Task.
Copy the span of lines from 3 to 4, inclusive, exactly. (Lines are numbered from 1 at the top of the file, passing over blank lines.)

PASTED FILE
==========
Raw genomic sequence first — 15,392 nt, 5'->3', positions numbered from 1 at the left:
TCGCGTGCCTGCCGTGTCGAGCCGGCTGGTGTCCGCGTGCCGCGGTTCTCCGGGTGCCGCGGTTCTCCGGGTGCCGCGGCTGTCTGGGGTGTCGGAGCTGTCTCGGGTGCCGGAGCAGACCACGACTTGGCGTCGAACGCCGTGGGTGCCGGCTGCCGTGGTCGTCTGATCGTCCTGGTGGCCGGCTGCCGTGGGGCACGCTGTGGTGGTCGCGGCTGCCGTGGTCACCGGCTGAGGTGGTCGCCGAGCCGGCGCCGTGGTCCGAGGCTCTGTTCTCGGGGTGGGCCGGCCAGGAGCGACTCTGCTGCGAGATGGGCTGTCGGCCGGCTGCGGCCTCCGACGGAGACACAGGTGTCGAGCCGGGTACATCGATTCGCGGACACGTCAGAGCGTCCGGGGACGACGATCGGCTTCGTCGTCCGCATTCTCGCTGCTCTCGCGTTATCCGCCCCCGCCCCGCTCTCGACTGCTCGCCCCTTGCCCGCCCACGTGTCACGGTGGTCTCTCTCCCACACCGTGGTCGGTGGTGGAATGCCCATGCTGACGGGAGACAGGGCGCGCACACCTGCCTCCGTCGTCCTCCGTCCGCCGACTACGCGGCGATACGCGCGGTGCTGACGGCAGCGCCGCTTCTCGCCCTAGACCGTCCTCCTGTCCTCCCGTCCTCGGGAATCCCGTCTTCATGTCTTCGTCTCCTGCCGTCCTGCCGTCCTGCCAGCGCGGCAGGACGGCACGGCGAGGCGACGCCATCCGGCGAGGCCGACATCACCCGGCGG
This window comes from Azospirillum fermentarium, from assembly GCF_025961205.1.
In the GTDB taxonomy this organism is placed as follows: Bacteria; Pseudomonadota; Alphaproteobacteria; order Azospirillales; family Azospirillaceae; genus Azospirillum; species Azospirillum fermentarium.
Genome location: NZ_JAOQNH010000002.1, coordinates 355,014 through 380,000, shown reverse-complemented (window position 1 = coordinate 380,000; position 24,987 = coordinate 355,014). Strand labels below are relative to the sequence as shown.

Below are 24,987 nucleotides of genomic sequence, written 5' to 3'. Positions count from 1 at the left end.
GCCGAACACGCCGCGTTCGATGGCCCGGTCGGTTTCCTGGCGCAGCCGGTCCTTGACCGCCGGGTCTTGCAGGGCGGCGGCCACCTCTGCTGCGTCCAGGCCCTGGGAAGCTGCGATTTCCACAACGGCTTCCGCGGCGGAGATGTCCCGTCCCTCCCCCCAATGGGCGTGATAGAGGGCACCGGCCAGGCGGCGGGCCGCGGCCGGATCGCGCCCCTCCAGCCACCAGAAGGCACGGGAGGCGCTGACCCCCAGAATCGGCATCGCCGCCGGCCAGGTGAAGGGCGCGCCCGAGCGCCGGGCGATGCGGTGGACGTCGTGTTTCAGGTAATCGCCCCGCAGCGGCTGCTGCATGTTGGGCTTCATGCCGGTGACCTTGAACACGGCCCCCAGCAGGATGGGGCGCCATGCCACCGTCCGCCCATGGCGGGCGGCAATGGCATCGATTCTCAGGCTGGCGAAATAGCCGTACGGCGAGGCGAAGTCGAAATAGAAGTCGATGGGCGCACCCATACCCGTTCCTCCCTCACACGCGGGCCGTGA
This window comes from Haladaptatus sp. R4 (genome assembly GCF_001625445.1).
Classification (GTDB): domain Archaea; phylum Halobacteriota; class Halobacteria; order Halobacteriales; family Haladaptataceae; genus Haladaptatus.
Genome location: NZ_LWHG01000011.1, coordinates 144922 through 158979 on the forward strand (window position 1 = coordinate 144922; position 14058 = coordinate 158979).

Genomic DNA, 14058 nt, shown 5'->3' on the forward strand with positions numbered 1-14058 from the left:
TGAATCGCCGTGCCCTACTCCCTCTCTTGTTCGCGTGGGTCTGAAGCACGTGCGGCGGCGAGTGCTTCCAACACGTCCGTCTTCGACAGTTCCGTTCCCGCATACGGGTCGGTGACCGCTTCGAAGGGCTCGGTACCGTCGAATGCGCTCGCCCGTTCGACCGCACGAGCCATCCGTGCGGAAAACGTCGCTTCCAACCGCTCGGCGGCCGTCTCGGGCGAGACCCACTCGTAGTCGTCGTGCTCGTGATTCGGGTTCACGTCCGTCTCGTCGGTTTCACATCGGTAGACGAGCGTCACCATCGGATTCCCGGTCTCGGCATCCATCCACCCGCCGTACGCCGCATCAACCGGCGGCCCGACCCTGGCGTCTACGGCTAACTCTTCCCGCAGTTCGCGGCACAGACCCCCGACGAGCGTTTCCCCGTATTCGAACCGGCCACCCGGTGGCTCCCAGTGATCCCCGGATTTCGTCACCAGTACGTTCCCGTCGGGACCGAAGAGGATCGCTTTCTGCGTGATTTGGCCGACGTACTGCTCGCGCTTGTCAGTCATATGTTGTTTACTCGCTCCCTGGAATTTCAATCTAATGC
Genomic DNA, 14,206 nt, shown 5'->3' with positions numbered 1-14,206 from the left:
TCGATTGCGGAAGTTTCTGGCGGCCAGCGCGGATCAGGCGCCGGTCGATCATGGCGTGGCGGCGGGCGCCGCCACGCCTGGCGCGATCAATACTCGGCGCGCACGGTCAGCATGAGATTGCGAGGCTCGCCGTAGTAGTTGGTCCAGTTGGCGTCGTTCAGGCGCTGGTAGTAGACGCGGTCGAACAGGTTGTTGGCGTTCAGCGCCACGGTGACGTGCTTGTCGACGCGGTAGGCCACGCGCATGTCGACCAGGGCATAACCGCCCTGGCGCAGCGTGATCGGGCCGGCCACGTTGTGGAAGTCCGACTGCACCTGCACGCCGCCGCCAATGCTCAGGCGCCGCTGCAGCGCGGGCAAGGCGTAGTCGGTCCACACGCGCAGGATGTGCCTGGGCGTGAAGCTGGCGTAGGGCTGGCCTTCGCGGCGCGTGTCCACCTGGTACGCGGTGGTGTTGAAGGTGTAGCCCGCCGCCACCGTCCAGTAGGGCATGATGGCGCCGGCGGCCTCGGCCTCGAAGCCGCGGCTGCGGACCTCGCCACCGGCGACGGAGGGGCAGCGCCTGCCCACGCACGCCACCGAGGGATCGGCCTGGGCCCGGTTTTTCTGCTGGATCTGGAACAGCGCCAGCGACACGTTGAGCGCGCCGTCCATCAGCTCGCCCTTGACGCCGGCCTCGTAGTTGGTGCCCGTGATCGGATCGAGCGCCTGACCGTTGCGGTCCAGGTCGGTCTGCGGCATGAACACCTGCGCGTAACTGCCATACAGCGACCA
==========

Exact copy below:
This window comes from Azospirillum fermentarium, from assembly GCF_025961205.1.
In the GTDB taxonomy this organism is placed as follows: Bacteria; Pseudomonadota; Alphaproteobacteria; order Azospirillales; family Azospirillaceae; genus Azospirillum; species Azospirillum fermentarium.